With the caveat that some will dispute the figures, the second quarter of 2015 showed major dips in capital investment by the largest U.S. Internet service providers.
AT&T’s capital expenditure was down 29 percent in the first half of 2015 compared to the first half of 2014, according to Hal Singer, Progressive Policy Institute senior fellow.
Charter Communications capex was down 29 percent as well. Cablevision capex shrank 10 percent while Verizon’s capex dipped four percent.
Skeptics might argue the capital contraction is deliberate: a signal to regulatory officials that taking the profit or growth potential out of the business does have predictable negative effects.
Some have argued the major ISPs were bluffing; that faced with rising threats from competitors, the major ISPs could not afford to take their foot off the accelerator.
There have been very few times when industry capex declined year over year. A dip happened In 2001, after the telecom and Internet bubble burst.
Spending also shrank in 2009, after the Great Recession.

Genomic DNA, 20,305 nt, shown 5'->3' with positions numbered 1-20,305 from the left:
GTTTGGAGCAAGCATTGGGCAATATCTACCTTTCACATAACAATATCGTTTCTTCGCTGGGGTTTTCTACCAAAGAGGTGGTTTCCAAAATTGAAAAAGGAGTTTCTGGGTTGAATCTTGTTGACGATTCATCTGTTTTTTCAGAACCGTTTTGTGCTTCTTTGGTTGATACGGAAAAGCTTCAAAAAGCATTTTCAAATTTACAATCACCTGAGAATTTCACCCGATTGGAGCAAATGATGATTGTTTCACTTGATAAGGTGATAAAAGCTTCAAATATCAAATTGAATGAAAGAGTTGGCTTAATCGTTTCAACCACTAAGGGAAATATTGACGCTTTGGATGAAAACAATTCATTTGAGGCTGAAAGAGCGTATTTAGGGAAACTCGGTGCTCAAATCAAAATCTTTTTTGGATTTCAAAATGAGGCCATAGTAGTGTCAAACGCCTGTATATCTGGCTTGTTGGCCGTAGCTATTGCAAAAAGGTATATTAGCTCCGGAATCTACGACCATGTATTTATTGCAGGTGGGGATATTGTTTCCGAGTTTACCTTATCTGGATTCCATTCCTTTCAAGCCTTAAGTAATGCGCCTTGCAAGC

In every other year save 2015, broadband investment has climbed. The 2001 and 2009 contractions, plus the 2015 slowdown, could have the same drivers: expectations of reduced future revenue and reduced growth.
Singer argues the reclassification of Internet access as a common carrier service is the best explanation for the rare capital reductions.
Others might suggest virtualization and open source are reducing the amount carriers have to invest. Others might suggest mobile network investment is declining (though that obviously does not explain why cable TV capex also has dropped).
Honestly, I would not have been surprised if capex remained flat or dipped only slightly, as my assumption would have been that competitive pressures would not allow the big ISPs to reduce pace.
We will have to watch for what happens in the balance of the year and next year.